A means to an end
“Travel is a means to an end—home.” I saw this nice sentence on the London Bus Card (with a vivid name: Oyster) when I was last in London. So Nuala, have a WONDERFUL holiday in Baltimore…and don’t forget to come back home! We will all be here waiting for your exciting stories and pictures from the US！
Your travel plan has obviously stirred my memory again. Recently I have made quite a few small journeys in southern Germany.
Two weeks ago, as my one-month preparatory German language course came to an end, I had a friend of mine visit me in Heidelberg from Rotterdam, and we went together with an amazingly nice German couple I’d known to the Schwarzwald (the Black Forest). We were driving all the way through the forests in the mountains, which brought us a beautiful view of the southern German landscape.
I wished my eyes were automatic camera lens so that it could be fast and convenient enough to take pictures. I especially liked the valleys between the mountains, where you could see vast grassland for grazing, and flocks of sheep or cows (actually I’m not sure what those animals were)…Oh, do take a walk in their vineyards and taste their wines if you go there someday! Or stand there for a while on the top of a mountain where you can see France on the horizon like what we did!
In the evening, after a nice picnic and some random touring in the lovely villages along the valley, we said good-bye to the couple (who must go back to Heidelberg for work on Monday) in a small town called Freiburg (Maybe you have heard of it because of an old and well-known university there). We had a lovely night staying in a clean youth hostel celebrating my friend’s 20th birthday!After a two-hour sightseeing in the small town, we took a train at noon on to the Bodensee (Lake Constance in English) on the border of Germany, Austria and Switzerland. My words simply dare not describe its charm, especially in the evening when we arrived. Let the pictures give you some idea of what I meant.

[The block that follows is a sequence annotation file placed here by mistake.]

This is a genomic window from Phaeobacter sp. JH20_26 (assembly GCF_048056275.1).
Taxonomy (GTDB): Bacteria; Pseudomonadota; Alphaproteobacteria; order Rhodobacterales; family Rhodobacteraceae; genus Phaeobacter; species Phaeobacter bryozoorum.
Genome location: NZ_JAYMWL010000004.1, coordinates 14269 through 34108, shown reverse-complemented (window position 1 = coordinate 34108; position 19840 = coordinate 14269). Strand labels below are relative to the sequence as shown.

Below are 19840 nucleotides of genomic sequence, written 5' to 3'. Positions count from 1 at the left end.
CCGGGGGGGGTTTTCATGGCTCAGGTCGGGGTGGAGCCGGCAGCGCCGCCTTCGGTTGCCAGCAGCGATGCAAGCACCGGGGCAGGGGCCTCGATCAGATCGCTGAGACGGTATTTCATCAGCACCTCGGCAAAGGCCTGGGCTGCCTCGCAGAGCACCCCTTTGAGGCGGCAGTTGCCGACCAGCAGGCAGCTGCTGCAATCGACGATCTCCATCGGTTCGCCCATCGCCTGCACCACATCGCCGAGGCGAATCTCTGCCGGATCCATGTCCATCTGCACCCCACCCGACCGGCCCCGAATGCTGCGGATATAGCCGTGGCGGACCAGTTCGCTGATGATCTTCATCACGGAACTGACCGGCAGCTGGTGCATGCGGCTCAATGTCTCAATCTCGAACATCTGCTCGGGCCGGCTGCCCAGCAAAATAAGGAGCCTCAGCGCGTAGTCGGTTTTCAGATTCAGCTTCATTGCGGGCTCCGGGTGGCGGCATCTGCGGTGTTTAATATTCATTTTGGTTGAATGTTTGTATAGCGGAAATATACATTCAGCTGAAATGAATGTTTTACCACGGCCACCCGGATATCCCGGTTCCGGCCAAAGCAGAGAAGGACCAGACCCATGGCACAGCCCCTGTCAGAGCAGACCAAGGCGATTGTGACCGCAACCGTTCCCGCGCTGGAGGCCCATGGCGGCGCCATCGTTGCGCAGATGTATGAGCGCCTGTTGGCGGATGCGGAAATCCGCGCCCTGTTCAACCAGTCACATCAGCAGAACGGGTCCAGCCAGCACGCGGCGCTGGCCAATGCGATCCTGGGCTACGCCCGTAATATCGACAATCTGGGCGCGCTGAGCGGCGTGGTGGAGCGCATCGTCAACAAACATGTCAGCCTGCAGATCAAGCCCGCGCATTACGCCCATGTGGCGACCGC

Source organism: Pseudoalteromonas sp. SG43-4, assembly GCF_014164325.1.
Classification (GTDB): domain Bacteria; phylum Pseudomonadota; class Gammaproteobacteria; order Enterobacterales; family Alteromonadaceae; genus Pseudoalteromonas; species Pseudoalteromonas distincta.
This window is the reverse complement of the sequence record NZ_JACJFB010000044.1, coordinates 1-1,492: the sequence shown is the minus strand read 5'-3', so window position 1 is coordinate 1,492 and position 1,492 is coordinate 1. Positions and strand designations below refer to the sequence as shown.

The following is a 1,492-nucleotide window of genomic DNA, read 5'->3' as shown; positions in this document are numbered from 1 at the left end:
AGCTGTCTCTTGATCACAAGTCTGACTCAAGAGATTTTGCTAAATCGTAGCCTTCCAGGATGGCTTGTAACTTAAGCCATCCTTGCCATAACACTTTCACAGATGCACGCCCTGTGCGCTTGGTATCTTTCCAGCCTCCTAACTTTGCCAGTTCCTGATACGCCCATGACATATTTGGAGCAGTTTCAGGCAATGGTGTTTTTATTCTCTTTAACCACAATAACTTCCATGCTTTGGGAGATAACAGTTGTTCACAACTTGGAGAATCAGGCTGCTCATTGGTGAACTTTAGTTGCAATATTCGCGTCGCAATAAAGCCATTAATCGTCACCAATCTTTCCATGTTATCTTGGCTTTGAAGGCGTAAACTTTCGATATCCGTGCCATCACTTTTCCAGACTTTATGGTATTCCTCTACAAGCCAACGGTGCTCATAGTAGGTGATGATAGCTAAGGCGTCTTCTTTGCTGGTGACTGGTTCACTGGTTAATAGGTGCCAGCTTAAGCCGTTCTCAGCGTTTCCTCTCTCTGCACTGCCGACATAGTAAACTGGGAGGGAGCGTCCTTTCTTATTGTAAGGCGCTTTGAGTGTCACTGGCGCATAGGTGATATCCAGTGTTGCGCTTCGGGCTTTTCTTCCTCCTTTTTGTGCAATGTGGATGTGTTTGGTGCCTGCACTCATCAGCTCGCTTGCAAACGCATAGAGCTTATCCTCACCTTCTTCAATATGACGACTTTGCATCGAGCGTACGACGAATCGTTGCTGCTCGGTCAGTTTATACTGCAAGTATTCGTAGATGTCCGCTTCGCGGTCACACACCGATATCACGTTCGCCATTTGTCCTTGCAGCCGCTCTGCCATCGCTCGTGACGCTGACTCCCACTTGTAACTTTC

Considering our limited budget, we decided to head back to Heidelberg around midnight. Mid-night train in a foreign country, with a language you barely understand and an exotic view (and in dark) out of the window-- one should also have such an experience once or twice in his/her life. There was a combination of feelings…excited yet very exhausted…or should I put it as excitedly exhausted? In a word, just like alcohol.
The next couple of days of my friend’s stay in Germany, we basically traveled near Heidelberg, which by the way was very nice too. Together we explored the old town of Heidelberg, where I live, and even went boating on the river Neckar. Thanks to Germany’s student-friendly transportation system, we were able to travel to many neighboring towns cheaply.
Some other recommendations (I’ve been to the first two and liked them, and wanted to go to the third): the Schlossgarten (castle garden) in Schwetzingen, a historical town called Wuerzburg, and Nuernburg if possible.
I still feel Heidelberg one of the most beautiful ones after having been to many towns and villages in southern Germany. There are many different worlds blended in one here. It has much diversity to offer rather than only the natural scenery which sometimes looks similar to other towns. But I guess that’s because l live here as someone who buys milk and sausage from the local supermarket and empties the dustbin in our public kitchen when it’s my duty—and when the semester starts soon, I will be someone who hurries to catch a punctual bus and complains (perhaps in German) about the bus driver who never stops to wait for one more minute, or someone who goes home with bunches of books and papers in the evening chillness, passing the Asian tourists everywhere.
I simply love the feeling of living here, not as a visitor. And that’s making Heidelberg more beautiful. It’s already memory, not a picture.
Thanks for all your contributions. This blog has now closed and can no longer accept new comments.